Generally, punitive damages are not a contract remedy, because only compensatory damages are allowed for breach of contract. Nor can punitive damages be awarded under non-contract (i.e., tort) causes of action unless the defendant’s actions were alleged and proven to be willful, wanton, and malicious or with deliberate violence. Hartman v. Krum, 14 FSM Intrm. 526, 532 (Chk. 2007).

Torts ) Damages

     When the plaintiffs asked for $5,000 for the raising of plaintiff’s blood pressure and $5,000 for physical, mental, and emotional distress and for $5,000 for pain and suffering, but no evidence was placed before the court regarding these damage claims and no manifestation of physical injury was placed into evidence, these damages cannot be awarded. Hartman v. Krum, 14 FSM Intrm. 526, 532 (Chk. 2007).

Costs

     Prevailing plaintiffs cannot be awarded $1,000 for bringing the law suit since this type of cost is not normally awarded and no evidence of what was included in the $1,000 was provided. Hartman v. Krum, 14 FSM Intrm. 526, 532 (Chk. 2007).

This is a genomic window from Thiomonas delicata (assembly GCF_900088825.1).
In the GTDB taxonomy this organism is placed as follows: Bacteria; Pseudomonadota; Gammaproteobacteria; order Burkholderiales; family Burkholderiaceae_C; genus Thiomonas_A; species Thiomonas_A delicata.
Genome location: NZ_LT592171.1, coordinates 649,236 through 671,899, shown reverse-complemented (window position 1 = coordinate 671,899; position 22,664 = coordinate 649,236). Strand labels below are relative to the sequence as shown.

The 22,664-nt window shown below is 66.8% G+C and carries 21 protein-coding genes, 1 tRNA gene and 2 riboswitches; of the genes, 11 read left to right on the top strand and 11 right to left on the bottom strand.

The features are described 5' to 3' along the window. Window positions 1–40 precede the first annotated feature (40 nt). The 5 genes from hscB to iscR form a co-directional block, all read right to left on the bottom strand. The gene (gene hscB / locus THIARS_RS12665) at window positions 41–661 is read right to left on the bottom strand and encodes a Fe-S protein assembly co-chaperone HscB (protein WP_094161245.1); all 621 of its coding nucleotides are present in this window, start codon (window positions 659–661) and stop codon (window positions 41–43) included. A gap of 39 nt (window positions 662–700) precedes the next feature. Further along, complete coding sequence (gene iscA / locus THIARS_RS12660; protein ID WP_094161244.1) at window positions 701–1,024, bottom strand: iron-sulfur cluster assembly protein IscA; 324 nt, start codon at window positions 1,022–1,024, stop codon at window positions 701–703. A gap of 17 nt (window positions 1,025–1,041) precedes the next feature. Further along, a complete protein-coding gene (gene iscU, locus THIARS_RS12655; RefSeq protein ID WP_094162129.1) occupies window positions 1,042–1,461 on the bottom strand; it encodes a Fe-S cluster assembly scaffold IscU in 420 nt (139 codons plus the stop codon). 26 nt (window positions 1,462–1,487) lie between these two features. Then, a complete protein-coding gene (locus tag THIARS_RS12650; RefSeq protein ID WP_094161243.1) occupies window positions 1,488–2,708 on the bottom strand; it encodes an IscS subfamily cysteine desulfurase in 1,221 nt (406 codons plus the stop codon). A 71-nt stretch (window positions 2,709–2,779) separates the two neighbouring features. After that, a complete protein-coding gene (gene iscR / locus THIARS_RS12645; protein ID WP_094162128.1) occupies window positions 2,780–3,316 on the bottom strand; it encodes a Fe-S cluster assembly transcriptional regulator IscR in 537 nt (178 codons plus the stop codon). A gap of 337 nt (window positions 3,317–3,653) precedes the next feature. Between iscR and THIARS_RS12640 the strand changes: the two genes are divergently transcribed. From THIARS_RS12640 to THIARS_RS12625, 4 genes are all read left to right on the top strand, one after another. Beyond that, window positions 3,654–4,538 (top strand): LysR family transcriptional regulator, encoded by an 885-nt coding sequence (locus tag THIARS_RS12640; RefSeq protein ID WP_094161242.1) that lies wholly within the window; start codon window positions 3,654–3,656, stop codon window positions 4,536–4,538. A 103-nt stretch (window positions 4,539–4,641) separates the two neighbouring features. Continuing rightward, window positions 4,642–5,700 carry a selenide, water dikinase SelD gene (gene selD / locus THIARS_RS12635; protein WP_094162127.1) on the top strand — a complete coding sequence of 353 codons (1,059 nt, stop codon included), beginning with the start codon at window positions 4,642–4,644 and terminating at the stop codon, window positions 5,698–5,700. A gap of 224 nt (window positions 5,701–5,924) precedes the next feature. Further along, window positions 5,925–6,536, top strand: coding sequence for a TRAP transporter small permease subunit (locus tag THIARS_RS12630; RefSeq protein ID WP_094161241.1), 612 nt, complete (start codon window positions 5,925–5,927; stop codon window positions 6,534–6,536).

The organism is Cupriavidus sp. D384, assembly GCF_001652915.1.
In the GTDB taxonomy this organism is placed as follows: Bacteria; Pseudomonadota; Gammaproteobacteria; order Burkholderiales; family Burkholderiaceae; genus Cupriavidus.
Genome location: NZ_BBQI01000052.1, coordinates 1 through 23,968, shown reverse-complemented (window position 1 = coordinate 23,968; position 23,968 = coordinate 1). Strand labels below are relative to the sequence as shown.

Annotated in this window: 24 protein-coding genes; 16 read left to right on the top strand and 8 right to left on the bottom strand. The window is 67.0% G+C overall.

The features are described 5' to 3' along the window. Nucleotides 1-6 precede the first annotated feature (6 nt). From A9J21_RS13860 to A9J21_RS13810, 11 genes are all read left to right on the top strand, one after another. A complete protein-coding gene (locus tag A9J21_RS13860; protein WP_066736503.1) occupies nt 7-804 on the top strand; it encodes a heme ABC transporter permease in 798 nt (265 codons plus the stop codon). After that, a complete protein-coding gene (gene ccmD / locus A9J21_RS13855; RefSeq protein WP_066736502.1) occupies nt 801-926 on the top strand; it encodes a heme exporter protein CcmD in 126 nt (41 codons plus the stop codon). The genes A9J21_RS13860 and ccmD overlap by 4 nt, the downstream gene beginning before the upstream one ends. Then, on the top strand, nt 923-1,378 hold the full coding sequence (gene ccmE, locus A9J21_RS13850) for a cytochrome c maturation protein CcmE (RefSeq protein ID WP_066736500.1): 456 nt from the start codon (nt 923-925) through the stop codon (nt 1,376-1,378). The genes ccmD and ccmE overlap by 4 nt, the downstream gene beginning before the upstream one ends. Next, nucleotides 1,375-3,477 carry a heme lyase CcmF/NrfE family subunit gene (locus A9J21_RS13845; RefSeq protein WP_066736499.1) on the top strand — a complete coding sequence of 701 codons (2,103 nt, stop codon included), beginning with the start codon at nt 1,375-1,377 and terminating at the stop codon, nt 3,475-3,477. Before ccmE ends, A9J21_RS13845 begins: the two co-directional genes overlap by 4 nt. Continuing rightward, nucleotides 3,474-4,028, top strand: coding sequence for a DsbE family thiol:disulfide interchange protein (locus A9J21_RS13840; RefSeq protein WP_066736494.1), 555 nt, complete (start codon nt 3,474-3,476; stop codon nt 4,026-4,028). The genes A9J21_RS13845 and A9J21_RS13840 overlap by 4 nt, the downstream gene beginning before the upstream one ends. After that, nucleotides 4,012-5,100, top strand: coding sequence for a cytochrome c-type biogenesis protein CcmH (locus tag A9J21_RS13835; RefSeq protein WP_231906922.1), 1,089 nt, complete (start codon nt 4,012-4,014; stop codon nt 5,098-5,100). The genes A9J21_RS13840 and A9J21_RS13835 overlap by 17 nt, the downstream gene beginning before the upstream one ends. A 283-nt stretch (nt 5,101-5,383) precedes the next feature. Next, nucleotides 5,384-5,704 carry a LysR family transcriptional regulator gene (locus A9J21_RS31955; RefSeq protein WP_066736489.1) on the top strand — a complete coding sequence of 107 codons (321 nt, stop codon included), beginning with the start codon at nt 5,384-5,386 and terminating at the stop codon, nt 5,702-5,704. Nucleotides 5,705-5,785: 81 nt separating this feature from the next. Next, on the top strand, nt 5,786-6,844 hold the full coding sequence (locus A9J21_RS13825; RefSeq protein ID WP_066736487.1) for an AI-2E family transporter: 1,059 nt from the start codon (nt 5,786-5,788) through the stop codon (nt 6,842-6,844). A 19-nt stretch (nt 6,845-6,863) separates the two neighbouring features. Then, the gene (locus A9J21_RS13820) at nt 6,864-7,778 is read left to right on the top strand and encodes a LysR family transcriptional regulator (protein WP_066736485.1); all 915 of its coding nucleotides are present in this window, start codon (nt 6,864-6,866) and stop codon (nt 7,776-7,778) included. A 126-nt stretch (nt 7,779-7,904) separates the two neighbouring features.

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COURT’S OPINION

DENNIS YAMASE, Associate Justice:

     This matter went to trial on November 9, 2006. Both plaintiffs, George and Linda Hartman and defendant, Roger Krum acted pro se.

      Plaintiff’s witnesses included Martin Asenis and plaintiff George Hartman. Defendant’s witness was himself, Roger Krum.

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Findings of Fact

1.   Defendant Roger Krum is the leader and Pastor of the Paata Seventh Day Adventist (SDA) Church on Paata Island. In October, 2004, the Paata SDA Church wanted to construct a school building on Paata Island.

2.   To carry out the school construction project on Paata defendant Krum and Martin Asenis, an elder of the SDA Church, searched for a cement mixer. They looked at ASA store (ASA), but did not want to use what ASA had available, since ASA was asking $20 per day to rent it.